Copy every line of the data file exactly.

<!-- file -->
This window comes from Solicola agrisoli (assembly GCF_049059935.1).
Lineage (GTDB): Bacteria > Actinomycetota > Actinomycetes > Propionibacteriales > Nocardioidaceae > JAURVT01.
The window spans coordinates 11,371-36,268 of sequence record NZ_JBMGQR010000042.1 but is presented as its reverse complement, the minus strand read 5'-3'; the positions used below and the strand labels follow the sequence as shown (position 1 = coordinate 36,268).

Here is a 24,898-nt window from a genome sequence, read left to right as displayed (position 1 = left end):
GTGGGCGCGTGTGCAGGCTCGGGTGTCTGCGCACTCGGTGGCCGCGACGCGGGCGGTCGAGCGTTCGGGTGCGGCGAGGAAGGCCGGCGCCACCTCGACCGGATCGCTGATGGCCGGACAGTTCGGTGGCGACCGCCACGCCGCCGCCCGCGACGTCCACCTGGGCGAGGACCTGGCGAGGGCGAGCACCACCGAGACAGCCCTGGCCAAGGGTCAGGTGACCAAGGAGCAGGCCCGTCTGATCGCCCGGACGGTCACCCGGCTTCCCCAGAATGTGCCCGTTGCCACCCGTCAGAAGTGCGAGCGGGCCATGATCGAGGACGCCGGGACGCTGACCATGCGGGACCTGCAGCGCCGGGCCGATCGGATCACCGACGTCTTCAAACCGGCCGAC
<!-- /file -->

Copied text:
This window comes from Solicola agrisoli (assembly GCF_049059935.1).
Lineage (GTDB): Bacteria > Actinomycetota > Actinomycetes > Propionibacteriales > Nocardioidaceae > JAURVT01.
The window spans coordinates 11,371-36,268 of sequence record NZ_JBMGQR010000042.1 but is presented as its reverse complement, the minus strand read 5'-3'; the positions used below and the strand labels follow the sequence as shown (position 1 = coordinate 36,268).

Here is a 24,898-nt window from a genome sequence, read left to right as displayed (position 1 = left end):
GTGGGCGCGTGTGCAGGCTCGGGTGTCTGCGCACTCGGTGGCCGCGACGCGGGCGGTCGAGCGTTCGGGTGCGGCGAGGAAGGCCGGCGCCACCTCGACCGGATCGCTGATGGCCGGACAGTTCGGTGGCGACCGCCACGCCGCCGCCCGCGACGTCCACCTGGGCGAGGACCTGGCGAGGGCGAGCACCACCGAGACAGCCCTGGCCAAGGGTCAGGTGACCAAGGAGCAGGCCCGTCTGATCGCCCGGACGGTCACCCGGCTTCCCCAGAATGTGCCCGTTGCCACCCGTCAGAAGTGCGAGCGGGCCATGATCGAGGACGCCGGGACGCTGACCATGCGGGACCTGCAGCGCCGGGCCGATCGGATCACCGACGTCTTCAAACCGGCCGAC